Having watched them depart with No. 80033 on the 7.37pm to Brighton I went ‘on shed' where I met Roy Coomber [a young Tunbridge Wells driver]. He spoke in glowing terms of the Kirtley 'Bobtail' No. 31666 and declared his contempt for the recently-arrived 'MT class. Fred Robinson was the acting running foreman tonight and I had a good chat with him as we watched the busy, end-of-day activities around us. All the time we stood there, engines were arriving to be put away; but Driver Jim Curtis found time to pass a few words with us, commenting on some of his workmates.

"They didnt like it when there was no work at the depot”, said he, and now that there’s plenty of work they moan because it’s keeping them busy!"

[Jim had put his finger on a feature of 75F. Even I, with friends in places, could see a difference between the Jolly Seasiders at Brighton and some of their counterparts in the smaller shed at Royal Tunbridge Wells. As an impartial observer once put it to me; “In the [enginemens’] lobby at Brighton you’ll always find ‘em having a laugh, discussing football or cricket - or crumpet. But in the lobby at Tunbridge Wells there’s usually somebody moaning!"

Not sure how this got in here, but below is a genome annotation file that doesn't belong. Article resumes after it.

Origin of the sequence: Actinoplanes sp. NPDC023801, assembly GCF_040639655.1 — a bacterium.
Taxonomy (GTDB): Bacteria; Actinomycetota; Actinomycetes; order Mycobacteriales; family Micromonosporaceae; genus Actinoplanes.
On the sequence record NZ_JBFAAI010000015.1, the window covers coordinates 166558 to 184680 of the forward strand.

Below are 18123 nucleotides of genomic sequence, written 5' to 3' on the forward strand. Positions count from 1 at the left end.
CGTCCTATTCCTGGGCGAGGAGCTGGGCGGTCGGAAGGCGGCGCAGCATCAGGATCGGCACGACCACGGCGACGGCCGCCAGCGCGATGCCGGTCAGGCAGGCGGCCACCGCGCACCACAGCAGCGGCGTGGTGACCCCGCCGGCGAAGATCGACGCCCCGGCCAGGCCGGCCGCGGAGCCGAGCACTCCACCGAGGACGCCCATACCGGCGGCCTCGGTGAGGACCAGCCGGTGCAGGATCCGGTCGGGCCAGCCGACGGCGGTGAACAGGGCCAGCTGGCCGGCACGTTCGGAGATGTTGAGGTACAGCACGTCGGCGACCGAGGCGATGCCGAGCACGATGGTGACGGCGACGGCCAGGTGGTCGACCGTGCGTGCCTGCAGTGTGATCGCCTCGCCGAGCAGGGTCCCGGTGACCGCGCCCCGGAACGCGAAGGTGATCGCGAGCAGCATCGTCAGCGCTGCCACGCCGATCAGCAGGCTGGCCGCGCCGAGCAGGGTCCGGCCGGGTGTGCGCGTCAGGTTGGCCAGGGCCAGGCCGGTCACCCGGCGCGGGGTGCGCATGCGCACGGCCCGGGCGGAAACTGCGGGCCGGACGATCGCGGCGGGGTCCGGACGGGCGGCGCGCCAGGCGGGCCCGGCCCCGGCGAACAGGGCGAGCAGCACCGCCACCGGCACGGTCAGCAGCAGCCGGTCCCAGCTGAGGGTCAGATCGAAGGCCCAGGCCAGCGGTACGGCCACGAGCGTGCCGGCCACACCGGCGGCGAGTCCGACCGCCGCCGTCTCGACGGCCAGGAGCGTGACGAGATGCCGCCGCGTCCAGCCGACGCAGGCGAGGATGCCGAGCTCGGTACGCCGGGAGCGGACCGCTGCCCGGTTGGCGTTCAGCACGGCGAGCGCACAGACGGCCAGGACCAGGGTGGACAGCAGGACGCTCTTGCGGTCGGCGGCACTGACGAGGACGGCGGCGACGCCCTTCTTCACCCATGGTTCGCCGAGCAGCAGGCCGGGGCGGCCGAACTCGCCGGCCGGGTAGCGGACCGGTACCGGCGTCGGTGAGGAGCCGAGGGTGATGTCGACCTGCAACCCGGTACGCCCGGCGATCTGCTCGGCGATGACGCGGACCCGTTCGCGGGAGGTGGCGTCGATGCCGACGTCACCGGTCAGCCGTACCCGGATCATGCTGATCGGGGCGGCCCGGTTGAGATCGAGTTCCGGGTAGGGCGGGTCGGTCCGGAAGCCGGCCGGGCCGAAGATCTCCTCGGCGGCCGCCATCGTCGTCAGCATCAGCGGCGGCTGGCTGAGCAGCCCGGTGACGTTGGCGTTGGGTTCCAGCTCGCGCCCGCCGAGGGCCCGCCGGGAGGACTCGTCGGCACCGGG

Thisof coursewas a broad-brusassessmenbuicertainly containeaelemenotruth. I hasteto adthat nonof mowfootplate friends at 'the Wellscould be classed amonthe moaners].

Tonight'hard work had neffect on a group oyoung cleanerwho werchasing about alovethloco yard, throwing large stones and lumps obrickAfter a whilFreRobinson told them to desisanpatiently gavthem hireasons. Somothmissiles werlanding arounthpoints and migheasiljam themcausing a derailment[Strictly speakinghe should havset those cleanerto the tasocleaning engines. BuFrenow off thfootplatfomedical reasons had beea cleaner himself long ago; anhunderstood thebettethan I did.]

ThursdaJuly 7th 1955

Leavinhomjust before 2pm I cyclethe seven mileup over Bidborough Ridgt'rtilloridge Wells Westand there I found Vic Prior and Dick Sullivan with Fairburn 4P 2-6-4No42103, already attached to their train in Platfor4. The 2.47pm tVictoria viEast Grinstead (High Levelcomprisenothing more thaa three-corridor set - onlfew tonheavier than the enginitself. Viremarked that LocomotivInspectoCopp was over in thrunninsheanso - just icase - I travellein the train to Groombridge [thibeing our firsstopthremiles from 'the Wells']Therjoined mtwo friends in thcaof 42103.